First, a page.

Reading guide for Territory of Light by Yuko Tsushima

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Territory of Light

A Novel

by Yuko Tsushima

Territory of Light by Yuko Tsushima X
Territory of Light by Yuko Tsushima
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  • First Published:
    Feb 2019, 192 pages
    Paperback:
    Mar 2020, 192 pages

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Michael Kaler
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Reading Guide Questions Print Excerpt

Please be aware that this discussion guide will contain spoilers!

  1. Territory of Light is twelve linked stories told from the point of view of one narrator, the newly single mother of a young daughter. What kind of person is the narrator? As a wife, a daughter, a mother? How does she interact with her neighbors and with the parents and teachers at her daughter's day care? How is she brave? How is she weak? What are her fears and desires?
  2. The book begins, "The apartment had windows on all sides," immediately introducing the ideas of territory (apartment) and light (windows). What are the other territories the narrator explores in her first year apart from her husband? What are other types of light? Is there a "territory of dark" in the book? How do descriptions of spaces, interior and exterior, and various sources of light give insight into the narrator's state of mind?
  3. How does the narrator balance her own needs with those of her daughter? When is she at her best as a mother and when is she at her worst? How would you describe her daughter? What signs are there that the little girl is affected by her parents' separation? How does she communicate her feelings?
  4. The narrator's dreams and memories intertwine with the mundane realities of her life. In the first dream she describes, she is "sitting in a silver, star-shaped receptacle" that is spinning faster and faster. An old classmate from middle school asks her, "Why are you such a loser?" Toward the end of the book, she dreams she is on an outing with classmates from elementary school. She tries to change her clothes and finds herself partially undressed. What do these dreams and others have in common? What do they reveal about her as she grapples with her new status? How are they tied to previous days' events? What might some of the images symbolize?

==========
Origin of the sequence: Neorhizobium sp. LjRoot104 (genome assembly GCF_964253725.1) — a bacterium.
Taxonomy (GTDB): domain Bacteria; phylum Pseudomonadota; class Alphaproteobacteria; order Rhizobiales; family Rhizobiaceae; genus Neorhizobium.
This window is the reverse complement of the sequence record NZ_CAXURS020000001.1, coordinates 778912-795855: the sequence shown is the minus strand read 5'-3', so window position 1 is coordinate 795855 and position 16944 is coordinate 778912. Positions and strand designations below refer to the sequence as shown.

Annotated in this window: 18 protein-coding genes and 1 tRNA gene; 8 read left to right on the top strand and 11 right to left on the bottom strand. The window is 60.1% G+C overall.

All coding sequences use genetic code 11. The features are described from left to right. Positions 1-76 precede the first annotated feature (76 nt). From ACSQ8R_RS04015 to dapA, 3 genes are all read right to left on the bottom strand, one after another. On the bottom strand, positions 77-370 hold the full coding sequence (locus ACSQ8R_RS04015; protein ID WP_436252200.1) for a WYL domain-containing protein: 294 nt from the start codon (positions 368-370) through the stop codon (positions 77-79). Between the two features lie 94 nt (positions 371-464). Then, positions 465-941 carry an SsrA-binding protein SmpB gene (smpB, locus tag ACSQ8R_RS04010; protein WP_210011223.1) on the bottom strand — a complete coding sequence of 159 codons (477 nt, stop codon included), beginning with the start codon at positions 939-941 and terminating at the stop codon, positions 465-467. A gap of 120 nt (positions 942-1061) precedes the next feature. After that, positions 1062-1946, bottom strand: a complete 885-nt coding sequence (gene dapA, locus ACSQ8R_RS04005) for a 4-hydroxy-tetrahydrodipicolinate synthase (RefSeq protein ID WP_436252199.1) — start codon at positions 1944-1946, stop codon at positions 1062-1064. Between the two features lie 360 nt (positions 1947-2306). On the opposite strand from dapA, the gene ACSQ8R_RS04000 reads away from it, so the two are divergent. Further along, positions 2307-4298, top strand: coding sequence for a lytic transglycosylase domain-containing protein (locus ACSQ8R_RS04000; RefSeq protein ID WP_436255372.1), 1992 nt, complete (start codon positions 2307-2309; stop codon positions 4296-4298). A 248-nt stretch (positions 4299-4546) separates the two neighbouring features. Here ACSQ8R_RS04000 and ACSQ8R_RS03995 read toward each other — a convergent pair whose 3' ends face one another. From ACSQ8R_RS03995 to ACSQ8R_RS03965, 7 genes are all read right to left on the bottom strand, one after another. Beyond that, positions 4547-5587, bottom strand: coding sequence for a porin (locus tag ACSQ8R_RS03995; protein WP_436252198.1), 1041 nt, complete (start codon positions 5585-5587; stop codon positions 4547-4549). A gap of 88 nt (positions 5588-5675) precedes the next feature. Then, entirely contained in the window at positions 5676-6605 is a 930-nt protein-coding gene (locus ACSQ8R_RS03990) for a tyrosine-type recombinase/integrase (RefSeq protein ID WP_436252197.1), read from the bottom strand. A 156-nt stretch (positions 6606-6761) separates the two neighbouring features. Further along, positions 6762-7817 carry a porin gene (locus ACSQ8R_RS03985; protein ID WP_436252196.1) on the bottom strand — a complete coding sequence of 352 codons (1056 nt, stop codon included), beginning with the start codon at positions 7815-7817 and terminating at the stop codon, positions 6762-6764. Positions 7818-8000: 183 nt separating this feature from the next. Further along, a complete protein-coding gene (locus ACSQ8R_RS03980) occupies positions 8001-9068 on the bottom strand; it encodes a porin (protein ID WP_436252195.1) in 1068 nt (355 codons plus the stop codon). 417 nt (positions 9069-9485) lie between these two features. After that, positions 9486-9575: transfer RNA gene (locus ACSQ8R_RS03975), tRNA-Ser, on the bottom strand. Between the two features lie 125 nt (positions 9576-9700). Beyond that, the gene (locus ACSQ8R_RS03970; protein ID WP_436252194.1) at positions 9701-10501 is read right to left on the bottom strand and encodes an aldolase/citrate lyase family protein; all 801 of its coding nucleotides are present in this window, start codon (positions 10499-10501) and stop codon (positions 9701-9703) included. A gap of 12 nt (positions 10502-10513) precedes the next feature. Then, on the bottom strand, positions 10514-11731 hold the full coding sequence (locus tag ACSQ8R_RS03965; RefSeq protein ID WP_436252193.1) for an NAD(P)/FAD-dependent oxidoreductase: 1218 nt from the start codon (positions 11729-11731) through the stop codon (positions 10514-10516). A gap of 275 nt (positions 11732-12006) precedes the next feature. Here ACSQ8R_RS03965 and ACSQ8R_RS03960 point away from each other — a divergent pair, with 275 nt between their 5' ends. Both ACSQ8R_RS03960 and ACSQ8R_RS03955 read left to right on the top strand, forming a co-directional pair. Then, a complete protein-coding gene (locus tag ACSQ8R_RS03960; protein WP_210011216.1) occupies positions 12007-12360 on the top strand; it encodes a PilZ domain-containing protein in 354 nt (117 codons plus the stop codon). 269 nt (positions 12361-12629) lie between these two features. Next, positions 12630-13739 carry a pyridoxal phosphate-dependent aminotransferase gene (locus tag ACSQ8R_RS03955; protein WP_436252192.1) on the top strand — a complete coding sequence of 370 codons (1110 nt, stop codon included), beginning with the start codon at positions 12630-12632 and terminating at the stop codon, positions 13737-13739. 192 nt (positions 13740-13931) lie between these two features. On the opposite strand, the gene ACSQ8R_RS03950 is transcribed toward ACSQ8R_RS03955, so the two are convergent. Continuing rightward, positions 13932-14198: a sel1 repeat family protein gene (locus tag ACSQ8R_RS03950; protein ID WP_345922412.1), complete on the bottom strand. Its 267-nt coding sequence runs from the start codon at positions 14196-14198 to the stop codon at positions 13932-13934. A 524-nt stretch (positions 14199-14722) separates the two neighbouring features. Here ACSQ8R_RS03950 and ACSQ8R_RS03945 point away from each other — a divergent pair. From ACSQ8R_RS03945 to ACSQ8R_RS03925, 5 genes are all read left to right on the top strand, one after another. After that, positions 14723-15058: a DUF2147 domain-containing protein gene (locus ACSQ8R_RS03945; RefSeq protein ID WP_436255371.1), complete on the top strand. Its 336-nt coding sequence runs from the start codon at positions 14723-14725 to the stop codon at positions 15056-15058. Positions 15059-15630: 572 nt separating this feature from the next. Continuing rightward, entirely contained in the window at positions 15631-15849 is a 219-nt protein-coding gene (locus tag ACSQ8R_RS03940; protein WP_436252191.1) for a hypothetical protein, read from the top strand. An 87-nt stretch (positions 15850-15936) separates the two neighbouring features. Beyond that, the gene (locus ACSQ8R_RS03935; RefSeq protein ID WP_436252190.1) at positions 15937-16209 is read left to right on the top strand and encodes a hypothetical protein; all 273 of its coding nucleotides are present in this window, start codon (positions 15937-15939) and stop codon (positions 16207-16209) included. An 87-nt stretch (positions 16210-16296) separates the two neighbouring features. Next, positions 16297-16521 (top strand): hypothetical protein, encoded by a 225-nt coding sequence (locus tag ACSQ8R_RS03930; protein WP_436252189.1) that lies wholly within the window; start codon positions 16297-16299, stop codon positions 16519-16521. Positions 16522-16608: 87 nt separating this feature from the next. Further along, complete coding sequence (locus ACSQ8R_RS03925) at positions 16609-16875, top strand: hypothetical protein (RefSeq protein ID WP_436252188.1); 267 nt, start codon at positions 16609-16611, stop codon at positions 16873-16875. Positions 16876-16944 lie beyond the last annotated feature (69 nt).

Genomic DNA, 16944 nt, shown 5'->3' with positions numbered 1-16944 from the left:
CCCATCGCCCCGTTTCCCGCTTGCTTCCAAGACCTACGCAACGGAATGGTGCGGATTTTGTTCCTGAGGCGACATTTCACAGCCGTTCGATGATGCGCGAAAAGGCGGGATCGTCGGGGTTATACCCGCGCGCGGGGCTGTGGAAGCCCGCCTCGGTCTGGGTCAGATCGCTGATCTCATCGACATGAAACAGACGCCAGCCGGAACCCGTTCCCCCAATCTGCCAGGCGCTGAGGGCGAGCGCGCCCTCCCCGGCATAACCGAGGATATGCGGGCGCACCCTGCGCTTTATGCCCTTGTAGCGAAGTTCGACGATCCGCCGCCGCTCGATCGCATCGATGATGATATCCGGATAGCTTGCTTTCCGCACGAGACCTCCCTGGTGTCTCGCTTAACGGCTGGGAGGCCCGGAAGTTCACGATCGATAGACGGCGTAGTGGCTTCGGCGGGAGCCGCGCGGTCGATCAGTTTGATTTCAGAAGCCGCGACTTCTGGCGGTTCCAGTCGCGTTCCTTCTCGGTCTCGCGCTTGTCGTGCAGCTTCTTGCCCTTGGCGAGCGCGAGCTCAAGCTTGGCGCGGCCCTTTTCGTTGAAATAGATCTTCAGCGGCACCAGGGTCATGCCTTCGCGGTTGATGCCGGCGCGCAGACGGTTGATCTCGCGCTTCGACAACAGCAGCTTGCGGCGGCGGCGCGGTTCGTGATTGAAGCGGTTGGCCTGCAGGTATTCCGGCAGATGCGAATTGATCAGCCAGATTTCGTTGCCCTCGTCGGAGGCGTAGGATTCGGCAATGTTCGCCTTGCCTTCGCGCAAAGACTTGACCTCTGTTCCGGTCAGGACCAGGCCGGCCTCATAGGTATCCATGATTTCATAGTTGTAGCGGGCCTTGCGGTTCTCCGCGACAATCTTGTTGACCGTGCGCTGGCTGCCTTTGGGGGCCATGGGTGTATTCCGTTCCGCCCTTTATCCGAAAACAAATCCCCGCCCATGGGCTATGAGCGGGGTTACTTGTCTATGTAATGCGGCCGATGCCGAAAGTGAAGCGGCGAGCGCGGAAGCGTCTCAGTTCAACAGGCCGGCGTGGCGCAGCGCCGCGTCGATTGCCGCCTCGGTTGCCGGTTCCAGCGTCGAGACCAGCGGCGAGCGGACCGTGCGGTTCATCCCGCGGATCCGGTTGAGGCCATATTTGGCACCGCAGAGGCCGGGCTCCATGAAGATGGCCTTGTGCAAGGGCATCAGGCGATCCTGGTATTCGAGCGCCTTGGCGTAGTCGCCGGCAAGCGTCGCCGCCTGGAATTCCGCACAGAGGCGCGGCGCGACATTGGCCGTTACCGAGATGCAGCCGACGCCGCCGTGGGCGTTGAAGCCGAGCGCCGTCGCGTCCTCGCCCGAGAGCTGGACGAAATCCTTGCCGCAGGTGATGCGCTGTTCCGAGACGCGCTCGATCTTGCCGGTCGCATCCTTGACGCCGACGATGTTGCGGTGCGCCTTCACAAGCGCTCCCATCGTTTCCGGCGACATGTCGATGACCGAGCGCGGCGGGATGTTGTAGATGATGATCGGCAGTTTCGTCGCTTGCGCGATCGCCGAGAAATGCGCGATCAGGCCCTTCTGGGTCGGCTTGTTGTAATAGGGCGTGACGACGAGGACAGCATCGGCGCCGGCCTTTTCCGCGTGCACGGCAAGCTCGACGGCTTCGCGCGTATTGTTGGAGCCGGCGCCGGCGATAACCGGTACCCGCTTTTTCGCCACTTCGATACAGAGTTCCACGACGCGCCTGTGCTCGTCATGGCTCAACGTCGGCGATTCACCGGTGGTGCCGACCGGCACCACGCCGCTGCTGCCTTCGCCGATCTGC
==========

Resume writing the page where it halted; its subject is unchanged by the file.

5. What kind of man is Fujino? Is he held to different societal standards as a parent and spouse than his wife? How does he treat his daughter? Does the narrator relate anything about him that makes him sympathetic?
  6. "Sunday in the Trees," set less than six months after the narrator's separation from her husband, shows her at a low point. What are the events of this afternoon in the park? What is the narrator's mood as she looks up into the zelkova elms and, later, sees an acquaintance asleep on a bench? Why does she lose her temper with her daughter? What are various images of light and shadow?
  7. In "The Sound of a Voice," the narrator realizes she isn't afraid of intruders breaking in to her apartment, because it is on the fourth floor. She reflects, "Instead, living at that height meant it was a long way down." What are other references to height and falling in "The Sound of a Voice"? Are they grim or reassuring? Why are the phone calls from the stripper and the professor part of this chapter?
  8. Who is Sugiyama? Who is Kawachi? What are the narrator's feelings for them? What role does each of them play in helping her navigate separation and divorce? In general, how do men respond to her sexuality?